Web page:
Review Topics 6.1-6.10 & 6.14
Quick Lesson Plan
For our first day of review, students worked in teams to solve Bryan Passwater’s Big 10 worksheet on the FTC. In this activity, each integer from 0-9 is a solution to one of the problems. Students love working on these challenging problems in groups and getting instant feedback about the validity of their answer.
We love this activity from Bryan Passwater because the questions get at both parts of the FTC from many different angles. Students must think conceptually and strategically to solve the problems, and flexibly reason through ones they have not encountered before.
There are many strategies to ensure all members of a group are participating. Proximity, of course, is usually most effective. Walk around the classroom during the review to answer questions and keep students on-task. If you are collecting an answer document, require work from each student to support their answers. Perhaps you enjoy an element of surprise? Collect only one answer sheet from each group --- but don’t reveal which one until the end. The optimal strategy, though, is to build a classroom culture of peer-to-peer conversation and support. At this point in the year, group work should be natural and valuable.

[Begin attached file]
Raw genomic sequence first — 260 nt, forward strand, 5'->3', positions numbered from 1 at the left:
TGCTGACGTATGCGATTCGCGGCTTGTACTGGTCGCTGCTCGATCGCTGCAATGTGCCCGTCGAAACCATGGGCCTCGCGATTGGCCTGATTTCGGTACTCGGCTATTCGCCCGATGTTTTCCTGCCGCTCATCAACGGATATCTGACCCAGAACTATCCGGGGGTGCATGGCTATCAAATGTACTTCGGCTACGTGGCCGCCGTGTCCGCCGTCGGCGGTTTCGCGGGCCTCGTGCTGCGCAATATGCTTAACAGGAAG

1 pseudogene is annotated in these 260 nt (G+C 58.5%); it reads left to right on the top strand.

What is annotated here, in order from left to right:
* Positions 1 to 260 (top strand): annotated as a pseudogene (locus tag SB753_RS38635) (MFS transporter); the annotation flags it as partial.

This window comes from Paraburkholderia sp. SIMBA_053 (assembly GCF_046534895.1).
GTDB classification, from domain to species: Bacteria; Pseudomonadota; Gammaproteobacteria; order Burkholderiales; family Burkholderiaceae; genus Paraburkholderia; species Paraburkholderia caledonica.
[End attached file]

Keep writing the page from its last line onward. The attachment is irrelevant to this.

As you visit each group, listen carefully to student dialogue: some misconceptions can be corrected on-the-spot with individual students. If you notice common errors, you could pause the activity and teach a mini lesson on that topic. We noticed our students struggled most on parts d and e, but instead of interrupting their learning process, we gave them time to sort through the problems and eventually land on the right solution. This was a great reminder for students about applying the FTC when the upper limit of integration is a function in terms of x.